The copy of
blacklist.conf consulted during boot, to produce that
ignoring bad line error, is the one in the initial RAM filesystem.
(That copy's fully qualified path is
/etc/modprobe.d/blacklist.conf, like the one you edited. But at the point during boot when it is consulted,
/ is the initial RAM filesystem rather than your regular root filesystem stored on disk.)
This explains why the problem was not fixed immediately when you edited the
blacklist.conf stored in your regular root filesystem.
The initial RAM filesystem is (re)built under some circumstances, such as when a new kernel is installed and as a result of some driver installations and some configuration changes. I think such an event probably triggered your delayed fix.
For the benefit of others, and in case you have this problem again, you can run
update-initramfs -k all -c
to rebuild (
-c) the initial RAM filesystem for all installed kernels (
-k all). Each installed kernel has its own associated initramfs.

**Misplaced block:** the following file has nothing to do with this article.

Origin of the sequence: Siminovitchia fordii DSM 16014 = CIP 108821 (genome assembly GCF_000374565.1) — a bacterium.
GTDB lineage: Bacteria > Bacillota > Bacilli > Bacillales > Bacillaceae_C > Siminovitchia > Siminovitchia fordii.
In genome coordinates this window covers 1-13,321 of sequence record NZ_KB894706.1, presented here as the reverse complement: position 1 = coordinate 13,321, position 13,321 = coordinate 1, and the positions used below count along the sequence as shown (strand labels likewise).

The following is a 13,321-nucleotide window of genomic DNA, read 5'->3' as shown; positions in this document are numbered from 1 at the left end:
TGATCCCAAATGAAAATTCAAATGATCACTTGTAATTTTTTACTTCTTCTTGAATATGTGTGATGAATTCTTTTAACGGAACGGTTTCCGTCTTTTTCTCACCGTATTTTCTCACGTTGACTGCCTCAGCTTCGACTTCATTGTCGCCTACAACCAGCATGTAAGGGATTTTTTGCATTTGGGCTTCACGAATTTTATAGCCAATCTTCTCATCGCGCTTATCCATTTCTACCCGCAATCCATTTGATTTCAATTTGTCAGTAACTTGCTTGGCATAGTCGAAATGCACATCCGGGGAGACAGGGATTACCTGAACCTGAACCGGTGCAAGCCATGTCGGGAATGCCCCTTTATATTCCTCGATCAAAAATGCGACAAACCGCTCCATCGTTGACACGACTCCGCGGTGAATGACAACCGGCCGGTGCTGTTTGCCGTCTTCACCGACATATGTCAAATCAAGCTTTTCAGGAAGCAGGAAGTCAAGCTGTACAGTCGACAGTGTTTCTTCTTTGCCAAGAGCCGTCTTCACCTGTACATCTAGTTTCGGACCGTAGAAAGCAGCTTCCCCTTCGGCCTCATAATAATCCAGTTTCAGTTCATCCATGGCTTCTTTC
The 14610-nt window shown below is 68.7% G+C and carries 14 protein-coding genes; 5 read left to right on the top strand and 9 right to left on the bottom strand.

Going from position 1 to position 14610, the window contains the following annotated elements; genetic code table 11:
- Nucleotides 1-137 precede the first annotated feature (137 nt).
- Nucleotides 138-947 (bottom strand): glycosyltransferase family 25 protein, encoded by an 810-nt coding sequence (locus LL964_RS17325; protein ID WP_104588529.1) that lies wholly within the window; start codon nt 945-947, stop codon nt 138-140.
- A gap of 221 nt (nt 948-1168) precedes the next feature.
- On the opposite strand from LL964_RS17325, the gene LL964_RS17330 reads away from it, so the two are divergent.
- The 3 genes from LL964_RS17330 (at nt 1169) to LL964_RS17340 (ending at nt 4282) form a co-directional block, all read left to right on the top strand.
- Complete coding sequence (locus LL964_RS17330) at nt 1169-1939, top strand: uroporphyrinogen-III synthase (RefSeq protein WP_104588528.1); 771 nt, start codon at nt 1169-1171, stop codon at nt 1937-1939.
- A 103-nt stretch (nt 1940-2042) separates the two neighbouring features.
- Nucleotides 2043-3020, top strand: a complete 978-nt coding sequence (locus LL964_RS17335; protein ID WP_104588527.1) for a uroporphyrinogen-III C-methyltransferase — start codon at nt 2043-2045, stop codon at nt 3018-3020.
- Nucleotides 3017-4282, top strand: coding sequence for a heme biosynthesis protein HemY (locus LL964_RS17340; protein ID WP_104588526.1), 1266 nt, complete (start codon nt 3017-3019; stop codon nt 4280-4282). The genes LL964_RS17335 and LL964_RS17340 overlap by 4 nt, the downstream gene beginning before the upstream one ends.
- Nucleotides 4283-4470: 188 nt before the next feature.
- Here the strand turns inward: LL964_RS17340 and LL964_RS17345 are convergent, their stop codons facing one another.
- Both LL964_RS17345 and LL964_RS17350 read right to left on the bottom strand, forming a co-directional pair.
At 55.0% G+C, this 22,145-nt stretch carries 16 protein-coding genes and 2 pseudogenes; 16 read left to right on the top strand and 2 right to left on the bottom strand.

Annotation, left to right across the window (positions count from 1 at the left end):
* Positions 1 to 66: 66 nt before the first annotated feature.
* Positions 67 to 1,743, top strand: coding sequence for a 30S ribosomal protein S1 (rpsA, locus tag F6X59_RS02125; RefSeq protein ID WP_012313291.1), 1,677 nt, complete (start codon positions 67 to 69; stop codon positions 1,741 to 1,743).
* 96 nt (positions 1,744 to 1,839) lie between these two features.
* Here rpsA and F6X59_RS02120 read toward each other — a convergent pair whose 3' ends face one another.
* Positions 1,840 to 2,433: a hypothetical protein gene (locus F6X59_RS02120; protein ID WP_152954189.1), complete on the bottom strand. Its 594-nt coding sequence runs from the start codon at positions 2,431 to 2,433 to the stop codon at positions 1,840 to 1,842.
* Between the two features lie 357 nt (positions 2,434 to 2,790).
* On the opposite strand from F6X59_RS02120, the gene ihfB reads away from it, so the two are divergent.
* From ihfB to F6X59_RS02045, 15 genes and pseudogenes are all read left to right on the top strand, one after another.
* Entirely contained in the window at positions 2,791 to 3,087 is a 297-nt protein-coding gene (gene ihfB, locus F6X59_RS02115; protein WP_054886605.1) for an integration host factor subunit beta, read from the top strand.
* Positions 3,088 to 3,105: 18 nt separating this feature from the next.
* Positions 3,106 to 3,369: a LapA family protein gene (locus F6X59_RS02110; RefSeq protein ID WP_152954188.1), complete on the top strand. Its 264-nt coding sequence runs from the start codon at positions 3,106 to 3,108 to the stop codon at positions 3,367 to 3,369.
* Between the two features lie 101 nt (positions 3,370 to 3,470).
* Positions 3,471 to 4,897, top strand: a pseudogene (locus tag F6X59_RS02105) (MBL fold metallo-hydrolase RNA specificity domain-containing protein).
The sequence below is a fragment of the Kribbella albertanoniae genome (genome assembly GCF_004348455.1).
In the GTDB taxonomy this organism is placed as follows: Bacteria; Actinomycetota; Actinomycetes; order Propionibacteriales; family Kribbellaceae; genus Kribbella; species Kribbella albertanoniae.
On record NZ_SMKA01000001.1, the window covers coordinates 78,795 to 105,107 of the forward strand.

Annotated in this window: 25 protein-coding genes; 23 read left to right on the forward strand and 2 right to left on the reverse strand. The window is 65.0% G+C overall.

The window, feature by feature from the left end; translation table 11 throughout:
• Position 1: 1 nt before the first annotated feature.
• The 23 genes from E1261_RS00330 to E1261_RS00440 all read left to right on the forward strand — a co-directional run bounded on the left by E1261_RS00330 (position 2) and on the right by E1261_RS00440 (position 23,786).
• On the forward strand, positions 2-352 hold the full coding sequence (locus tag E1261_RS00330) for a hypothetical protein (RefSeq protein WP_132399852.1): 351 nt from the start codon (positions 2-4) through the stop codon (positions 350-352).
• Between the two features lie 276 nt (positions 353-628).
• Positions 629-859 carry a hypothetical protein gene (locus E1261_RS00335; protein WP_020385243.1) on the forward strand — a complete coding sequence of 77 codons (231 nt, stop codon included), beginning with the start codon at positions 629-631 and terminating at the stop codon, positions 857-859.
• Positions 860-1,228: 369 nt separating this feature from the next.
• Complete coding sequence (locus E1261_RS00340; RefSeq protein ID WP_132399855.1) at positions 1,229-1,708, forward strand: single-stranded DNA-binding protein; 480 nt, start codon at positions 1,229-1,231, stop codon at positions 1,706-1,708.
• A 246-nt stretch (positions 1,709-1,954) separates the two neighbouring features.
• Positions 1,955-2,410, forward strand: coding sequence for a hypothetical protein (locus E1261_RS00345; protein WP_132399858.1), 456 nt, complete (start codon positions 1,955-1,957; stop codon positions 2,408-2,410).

Credit for this solution goes to Christian, who presented it as part of an answer to Ubuntu update caused system to freeze on boot at purple screen. Recovery mode fails and brings up BusyBox, which is a more complicated version of this problem. In that question, the bad
blacklist.conf (or other factors) actually prevented the system from booting successfully, and it was necessary for the fix to be applied in a chroot. That was fortunately not necessary in this case.
Since your problem went away by itself (here and there, too), I tested that solution to make sure it works. On an Ubuntu Server 14.10 Beta 2 system (as that's what I had handy for testing), I deliberately produced the problem by creating a bad line in my
blacklist.conf file and running
update-initramfs -k all -c. (As expected, just editing the file didn't produce the error on reboot--I had to rebuild the initial RAM filesystem to apply the changes.) Reverting to the original, correct
blacklist.conf file did not immediately correct the problem, but did once I ran
update-initramfs -k all -c again, as expected.
As a secondary matter, when editing
/etc/modprobe.d/blacklist.conf or other files that have to be edited as root, if you wish to use Gedit, I recommend running it as
gksudo gedit /etc/modprobe.d/blacklist.conf, as running graphical programs as root with straight
sudo sometimes creates root-owned configuration files in your home directory, interfering with the application's functioning when you run it normally later. If the gksu package (which provides
gksudo) isn't installed, you can use
sudo -H or
sudo -i instead.